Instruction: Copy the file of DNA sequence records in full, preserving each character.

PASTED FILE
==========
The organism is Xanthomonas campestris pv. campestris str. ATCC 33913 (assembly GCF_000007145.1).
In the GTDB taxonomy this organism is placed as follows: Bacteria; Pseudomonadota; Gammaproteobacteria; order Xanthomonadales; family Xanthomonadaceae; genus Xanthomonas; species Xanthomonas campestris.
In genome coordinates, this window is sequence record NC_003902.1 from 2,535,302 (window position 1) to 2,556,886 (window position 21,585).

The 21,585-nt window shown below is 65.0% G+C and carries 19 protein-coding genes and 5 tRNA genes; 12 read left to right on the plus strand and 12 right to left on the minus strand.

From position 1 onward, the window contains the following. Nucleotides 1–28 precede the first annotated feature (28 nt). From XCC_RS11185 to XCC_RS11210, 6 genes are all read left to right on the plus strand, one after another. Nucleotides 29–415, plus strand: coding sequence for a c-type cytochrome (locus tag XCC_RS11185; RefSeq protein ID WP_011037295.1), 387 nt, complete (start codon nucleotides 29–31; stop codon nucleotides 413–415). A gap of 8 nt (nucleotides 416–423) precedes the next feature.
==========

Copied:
The organism is Xanthomonas campestris pv. campestris str. ATCC 33913 (assembly GCF_000007145.1).
In the GTDB taxonomy this organism is placed as follows: Bacteria; Pseudomonadota; Gammaproteobacteria; order Xanthomonadales; family Xanthomonadaceae; genus Xanthomonas; species Xanthomonas campestris.
In genome coordinates, this window is sequence record NC_003902.1 from 2,535,302 (window position 1) to 2,556,886 (window position 21,585).

The 21,585-nt window shown below is 65.0% G+C and carries 19 protein-coding genes and 5 tRNA genes; 12 read left to right on the plus strand and 12 right to left on the minus strand.

From position 1 onward, the window contains the following. Nucleotides 1–28 precede the first annotated feature (28 nt). From XCC_RS11185 to XCC_RS11210, 6 genes are all read left to right on the plus strand, one after another. Nucleotides 29–415, plus strand: coding sequence for a c-type cytochrome (locus tag XCC_RS11185; RefSeq protein ID WP_011037295.1), 387 nt, complete (start codon nucleotides 29–31; stop codon nucleotides 413–415). A gap of 8 nt (nucleotides 416–423) precedes the next feature.